As Oscar Wilde observed back in 1889 in The Decay of Lying, "Life imitates art far more than art imitates life," but in a post-modernist world, art has responded by imitating just how life imitates art. Back in 2005 when I reviewed the DVD release of David Cronenberg's superb horror-science fiction crossover Scanners, I offered evidence of Wilde's assertion with the recollection that after seeing the film, I and my friends spent a disproportionate amount of our time trying to scan those around us in the way we had watched Cameron Vale and Darryl Revok flex their telekinetic muscles in the film. "Occasionally, I still do," I noted at the time, then a few minutes later failed completely to force a pigeon that was greedily scoffing all the birdseed I'd put out for sparrows to bugger off using the power of my laughably non-telekinetic mind.
It is, you might think, a rather geeky thing to do, but then, as Berberian Sound Studio producer Keith Griffiths cheerfully pointed out to me just a couple of weeks ago before introducing a screening of his fine film, I am a a bit of a geek. If you don't regard such behaviour as odd, you're probably one too. It thus seems only right that Scanners would be the subject of art imitating life imitating art in a series in which most of the lead characters are of a similar mindset. For those of you unfamiliar with The Big Bang Theory, I should perhaps provide an outline of its characters and premise, but I won't. It's been a runaway hit and you won't have to look far to find all you need to know on that particular score. You need only know that four of the five central characters (I'm harking back to the days before it became over-populated with girlfriends, family members and colleagues) are geeks – smart geeks, but geeks nonetheless – with a collective obsession for the very cinema and TV that is defined by the word "cult". In the first season episode, The Cooper-Hofstader Polarization, flatmates Leonard and Sheldon have a falling out and the self-absorbed Sheldon refuses to talk to his friend. "Not only is he still not talking to me," Leonard tells neighbour Penny when she asks how things are going, "but he does this thing where he stares at you and tries to get your brain to explode," then adding helpfully by way of explanation, "You know, like in the classic sci-fi movie Scanners?" The trick is, when we see Sheldon attempt this, it's clear that deep down he really believes he can make it work. Everyone who tried it did to a small degree. Later, when Sheldon tries it again before a gathered audience, Leonard responds by physically attempting to stop him, almost as if he feared that just this one time his deluded flatmate might actually be able to pull it off.
I digress. Just a bit. But then part of the appeal of Scanners lies in the idea that even the most physically unimposing of us might be able to hold our own in a fight simply through the power of our mind. I think therefore I am dangerous. But it's what Cronenberg does with this concept that has continued to make Scanners the easy leader of the admittedly small telekinetic thriller pack, in spite of a few widely recognised flaws. If you're new to the film and want to know why I continue to hold it in such high regard, then you can check out my review of the 2005 Anchor Bay DVD release here. The focus of this review is whether this new Blu-ray edition from Second Sight is a worthy upgrade for fans of the film who already own the DVD, which means we should get straight to...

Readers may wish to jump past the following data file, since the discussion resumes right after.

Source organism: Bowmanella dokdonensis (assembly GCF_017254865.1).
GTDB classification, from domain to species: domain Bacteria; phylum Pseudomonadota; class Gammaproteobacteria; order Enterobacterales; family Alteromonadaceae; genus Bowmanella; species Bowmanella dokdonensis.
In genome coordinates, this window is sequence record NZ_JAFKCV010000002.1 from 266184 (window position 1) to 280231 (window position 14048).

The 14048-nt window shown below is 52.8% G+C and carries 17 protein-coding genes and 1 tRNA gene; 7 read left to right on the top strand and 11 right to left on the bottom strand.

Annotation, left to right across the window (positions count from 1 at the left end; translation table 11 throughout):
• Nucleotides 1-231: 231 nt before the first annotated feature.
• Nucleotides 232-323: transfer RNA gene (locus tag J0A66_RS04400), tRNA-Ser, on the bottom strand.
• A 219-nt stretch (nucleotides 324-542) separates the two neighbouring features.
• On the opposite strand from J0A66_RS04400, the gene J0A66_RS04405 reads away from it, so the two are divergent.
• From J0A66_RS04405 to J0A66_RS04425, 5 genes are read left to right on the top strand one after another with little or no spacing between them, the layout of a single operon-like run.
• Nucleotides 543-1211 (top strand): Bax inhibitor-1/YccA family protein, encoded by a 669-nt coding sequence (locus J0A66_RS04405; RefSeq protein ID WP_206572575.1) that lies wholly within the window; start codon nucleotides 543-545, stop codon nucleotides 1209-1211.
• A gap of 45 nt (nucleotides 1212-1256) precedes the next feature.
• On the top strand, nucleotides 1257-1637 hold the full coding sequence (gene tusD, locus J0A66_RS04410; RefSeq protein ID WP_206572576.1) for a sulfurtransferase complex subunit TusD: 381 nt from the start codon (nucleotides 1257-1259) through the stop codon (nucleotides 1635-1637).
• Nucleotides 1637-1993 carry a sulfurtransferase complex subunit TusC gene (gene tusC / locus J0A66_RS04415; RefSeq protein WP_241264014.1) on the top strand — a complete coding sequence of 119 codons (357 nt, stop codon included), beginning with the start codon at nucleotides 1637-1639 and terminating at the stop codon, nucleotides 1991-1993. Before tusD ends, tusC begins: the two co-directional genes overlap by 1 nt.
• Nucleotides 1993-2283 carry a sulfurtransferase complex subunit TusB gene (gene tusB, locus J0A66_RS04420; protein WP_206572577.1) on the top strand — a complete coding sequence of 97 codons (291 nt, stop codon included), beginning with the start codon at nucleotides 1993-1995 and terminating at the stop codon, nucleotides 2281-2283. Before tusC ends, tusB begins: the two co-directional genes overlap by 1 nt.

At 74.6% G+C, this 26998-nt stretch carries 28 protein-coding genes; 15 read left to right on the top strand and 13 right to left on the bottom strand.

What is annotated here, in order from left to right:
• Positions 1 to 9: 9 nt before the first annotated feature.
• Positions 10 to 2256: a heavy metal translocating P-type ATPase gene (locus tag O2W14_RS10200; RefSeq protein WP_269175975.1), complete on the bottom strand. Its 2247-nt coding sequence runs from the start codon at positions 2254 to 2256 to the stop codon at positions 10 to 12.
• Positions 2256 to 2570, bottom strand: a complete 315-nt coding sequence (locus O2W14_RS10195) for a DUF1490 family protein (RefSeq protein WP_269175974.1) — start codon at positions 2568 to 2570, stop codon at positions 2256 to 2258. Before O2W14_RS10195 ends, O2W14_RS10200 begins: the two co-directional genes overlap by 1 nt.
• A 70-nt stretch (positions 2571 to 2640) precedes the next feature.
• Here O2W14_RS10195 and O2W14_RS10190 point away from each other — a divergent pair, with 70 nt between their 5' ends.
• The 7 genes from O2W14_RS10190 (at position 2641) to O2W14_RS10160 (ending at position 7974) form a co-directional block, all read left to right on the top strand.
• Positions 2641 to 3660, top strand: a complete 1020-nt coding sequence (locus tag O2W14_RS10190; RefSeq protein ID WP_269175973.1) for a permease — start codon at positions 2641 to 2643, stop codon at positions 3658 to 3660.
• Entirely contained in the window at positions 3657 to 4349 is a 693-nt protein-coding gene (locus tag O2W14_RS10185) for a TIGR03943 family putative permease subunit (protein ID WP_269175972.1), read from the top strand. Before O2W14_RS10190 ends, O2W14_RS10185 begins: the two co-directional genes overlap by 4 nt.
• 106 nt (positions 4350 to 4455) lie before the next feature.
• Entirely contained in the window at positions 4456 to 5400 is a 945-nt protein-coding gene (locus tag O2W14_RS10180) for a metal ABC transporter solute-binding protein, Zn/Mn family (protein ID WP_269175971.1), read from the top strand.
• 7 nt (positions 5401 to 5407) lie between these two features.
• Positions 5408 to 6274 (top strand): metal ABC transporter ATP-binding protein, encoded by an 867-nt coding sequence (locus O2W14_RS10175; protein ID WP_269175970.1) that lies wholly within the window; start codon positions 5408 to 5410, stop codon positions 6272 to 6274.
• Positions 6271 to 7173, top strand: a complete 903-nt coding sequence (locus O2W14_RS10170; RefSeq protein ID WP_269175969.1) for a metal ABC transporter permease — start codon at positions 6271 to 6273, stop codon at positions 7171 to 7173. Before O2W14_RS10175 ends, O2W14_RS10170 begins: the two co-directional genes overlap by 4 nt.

When I covered the Anchor Bay DVD back in 2005 I praised the picture quality, particularly in relation to the transfers on other DVD releases of early Cronenberg films. Times have changed, of course, and the bar for what makes a fine transfer has since been considerably raised in the intervening years, particularly since the arrival of HD TVs and Blu-ray. It's thus pleasing to report that this new HD transfer, while not reference quality, still rises to the challenge and is superior to the previous DVD in pretty much every respect.
At first glance there's a suspicion that the image has been slightly cropped at the sides to fill the 16:9 screen (we can assume the original projection ratio was 1.85:1), but comparisons with the previous DVD tell a different story. Viewed on a modern flat-screen without CRT overscan, the DVD transfer is revealed to be slightly windowboxed on all sides, making the ratio of that transfer 1.78:1, exactly the same as the one on Second Sight's Blu-ray. It's thus surprising to discover that the new transfer includes more picture information than the previous transfer, suggesting that it was the DVD picture that was
slightly cropped. It also feels more accurately graded than that on the Anchor Bay DVD release – the first exterior view of the ConSec building at the start of Chapter 3 (on both discs, as it happens), actually feels close to sunset on this transfer, whereas on the DVD it looks closer to midday in spite of the sun's low position in the sky. The setting sun itself also has an appropriately golden glow on the Blu-ray transfer, but is a burned-out white on the DVD (see the screen grab comparisons below).
Compare the grab from the Second Sight Blu-ray (above) with the one
from the Anchor Bay DVD (below, uncropped) – the differences in the
picture content and grading are clearly visible.
The strong colours and earthy toned interiors of the DVD transfer have been reproduced here with slightly more finesse, and the contrast, while still punchy, is a little more subtly rendered, revealing detail in darker areas (including black hair and clothing) that was invisible on the DVD. As hoped, the image is appreciably sharper without obvious signs of image enhancement – the tell-tale film grain of the helicopter arriving at ConSec just over an hour into the film is still very visible here. Daylight exteriors – Cameron and Kim's late-film arrival the doctor's surgery is a good example – look particularly good, and the slight gate movement of the DVD image has been completely stabilised here. Colours are still not natural in some interior sequences (see the grabs of Patrick McGoohan and Stephen Lack below), but on the whole, this is a very pleasing transfer.